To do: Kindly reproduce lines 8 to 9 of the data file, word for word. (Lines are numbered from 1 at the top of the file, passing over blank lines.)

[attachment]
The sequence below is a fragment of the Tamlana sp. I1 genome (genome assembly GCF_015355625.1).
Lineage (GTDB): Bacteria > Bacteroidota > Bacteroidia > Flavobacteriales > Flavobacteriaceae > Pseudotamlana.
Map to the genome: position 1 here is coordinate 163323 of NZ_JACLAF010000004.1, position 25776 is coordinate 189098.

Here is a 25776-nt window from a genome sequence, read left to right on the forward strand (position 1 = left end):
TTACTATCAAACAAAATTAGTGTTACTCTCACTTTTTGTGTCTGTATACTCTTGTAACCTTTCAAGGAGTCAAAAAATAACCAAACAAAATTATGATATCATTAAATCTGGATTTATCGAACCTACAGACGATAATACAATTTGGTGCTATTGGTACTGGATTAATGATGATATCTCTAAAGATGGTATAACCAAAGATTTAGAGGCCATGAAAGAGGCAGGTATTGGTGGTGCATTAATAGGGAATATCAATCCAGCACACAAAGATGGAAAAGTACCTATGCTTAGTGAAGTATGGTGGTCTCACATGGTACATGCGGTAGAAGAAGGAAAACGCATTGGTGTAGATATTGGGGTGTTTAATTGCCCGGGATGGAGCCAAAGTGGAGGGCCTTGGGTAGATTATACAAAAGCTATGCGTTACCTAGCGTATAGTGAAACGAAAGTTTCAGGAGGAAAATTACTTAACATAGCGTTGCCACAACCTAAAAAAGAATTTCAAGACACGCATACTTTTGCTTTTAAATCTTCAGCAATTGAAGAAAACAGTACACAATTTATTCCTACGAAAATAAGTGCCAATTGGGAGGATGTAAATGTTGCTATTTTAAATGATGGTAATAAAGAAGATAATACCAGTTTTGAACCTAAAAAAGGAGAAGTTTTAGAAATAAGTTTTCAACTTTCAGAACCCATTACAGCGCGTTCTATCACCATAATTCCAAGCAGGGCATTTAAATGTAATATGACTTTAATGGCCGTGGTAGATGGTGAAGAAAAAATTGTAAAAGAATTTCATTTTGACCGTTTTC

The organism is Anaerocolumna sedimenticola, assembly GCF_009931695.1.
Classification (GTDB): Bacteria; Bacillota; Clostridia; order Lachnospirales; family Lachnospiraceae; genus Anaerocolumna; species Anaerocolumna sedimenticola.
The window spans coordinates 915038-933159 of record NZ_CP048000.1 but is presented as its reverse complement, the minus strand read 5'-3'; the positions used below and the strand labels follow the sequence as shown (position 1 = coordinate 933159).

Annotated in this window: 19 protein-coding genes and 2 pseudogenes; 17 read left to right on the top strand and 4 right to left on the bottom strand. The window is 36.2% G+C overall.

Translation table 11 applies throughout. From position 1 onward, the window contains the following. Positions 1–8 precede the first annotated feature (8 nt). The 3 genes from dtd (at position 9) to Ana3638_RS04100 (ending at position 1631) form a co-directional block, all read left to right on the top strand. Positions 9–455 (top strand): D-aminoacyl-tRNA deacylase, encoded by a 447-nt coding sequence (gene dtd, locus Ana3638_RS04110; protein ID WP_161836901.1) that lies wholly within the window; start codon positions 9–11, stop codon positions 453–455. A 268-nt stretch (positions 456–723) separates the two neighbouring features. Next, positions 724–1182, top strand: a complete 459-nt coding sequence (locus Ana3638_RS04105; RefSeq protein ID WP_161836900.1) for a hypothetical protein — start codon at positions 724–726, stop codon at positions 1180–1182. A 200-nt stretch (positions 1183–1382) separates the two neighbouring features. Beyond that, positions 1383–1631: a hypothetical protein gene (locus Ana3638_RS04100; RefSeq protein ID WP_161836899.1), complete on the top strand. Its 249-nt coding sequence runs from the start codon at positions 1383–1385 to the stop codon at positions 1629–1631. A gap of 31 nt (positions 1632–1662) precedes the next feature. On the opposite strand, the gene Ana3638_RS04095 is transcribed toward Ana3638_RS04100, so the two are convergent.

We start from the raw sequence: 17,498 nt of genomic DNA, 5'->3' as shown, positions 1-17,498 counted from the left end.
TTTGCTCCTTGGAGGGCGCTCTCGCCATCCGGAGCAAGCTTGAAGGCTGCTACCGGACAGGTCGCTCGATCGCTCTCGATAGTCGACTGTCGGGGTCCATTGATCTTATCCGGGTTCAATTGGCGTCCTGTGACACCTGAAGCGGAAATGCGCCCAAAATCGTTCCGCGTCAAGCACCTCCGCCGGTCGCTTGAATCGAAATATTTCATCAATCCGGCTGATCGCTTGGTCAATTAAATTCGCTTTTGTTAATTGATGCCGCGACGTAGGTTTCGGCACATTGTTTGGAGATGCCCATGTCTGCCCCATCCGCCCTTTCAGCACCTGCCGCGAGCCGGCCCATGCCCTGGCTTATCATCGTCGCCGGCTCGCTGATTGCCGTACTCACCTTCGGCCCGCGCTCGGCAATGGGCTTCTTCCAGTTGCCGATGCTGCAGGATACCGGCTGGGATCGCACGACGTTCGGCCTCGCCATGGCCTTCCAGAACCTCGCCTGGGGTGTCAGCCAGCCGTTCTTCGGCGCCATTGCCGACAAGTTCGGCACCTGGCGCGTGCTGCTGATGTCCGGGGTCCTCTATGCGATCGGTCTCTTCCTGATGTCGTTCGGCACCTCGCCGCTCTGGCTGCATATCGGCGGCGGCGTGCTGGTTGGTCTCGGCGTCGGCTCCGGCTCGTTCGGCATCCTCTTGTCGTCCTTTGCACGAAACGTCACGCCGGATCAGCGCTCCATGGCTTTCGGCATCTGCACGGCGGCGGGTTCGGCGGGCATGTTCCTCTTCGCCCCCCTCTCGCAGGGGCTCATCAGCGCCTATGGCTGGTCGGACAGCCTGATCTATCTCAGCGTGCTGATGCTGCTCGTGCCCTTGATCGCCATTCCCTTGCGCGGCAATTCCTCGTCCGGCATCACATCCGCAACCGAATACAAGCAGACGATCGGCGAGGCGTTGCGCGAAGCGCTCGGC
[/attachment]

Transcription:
The window spans coordinates 915038-933159 of record NZ_CP048000.1 but is presented as its reverse complement, the minus strand read 5'-3'; the positions used below and the strand labels follow the sequence as shown (position 1 = coordinate 933159).

Annotated in this window: 19 protein-coding genes and 2 pseudogenes; 17 read left to right on the top strand and 4 right to left on the bottom strand. The window is 36.2% G+C overall.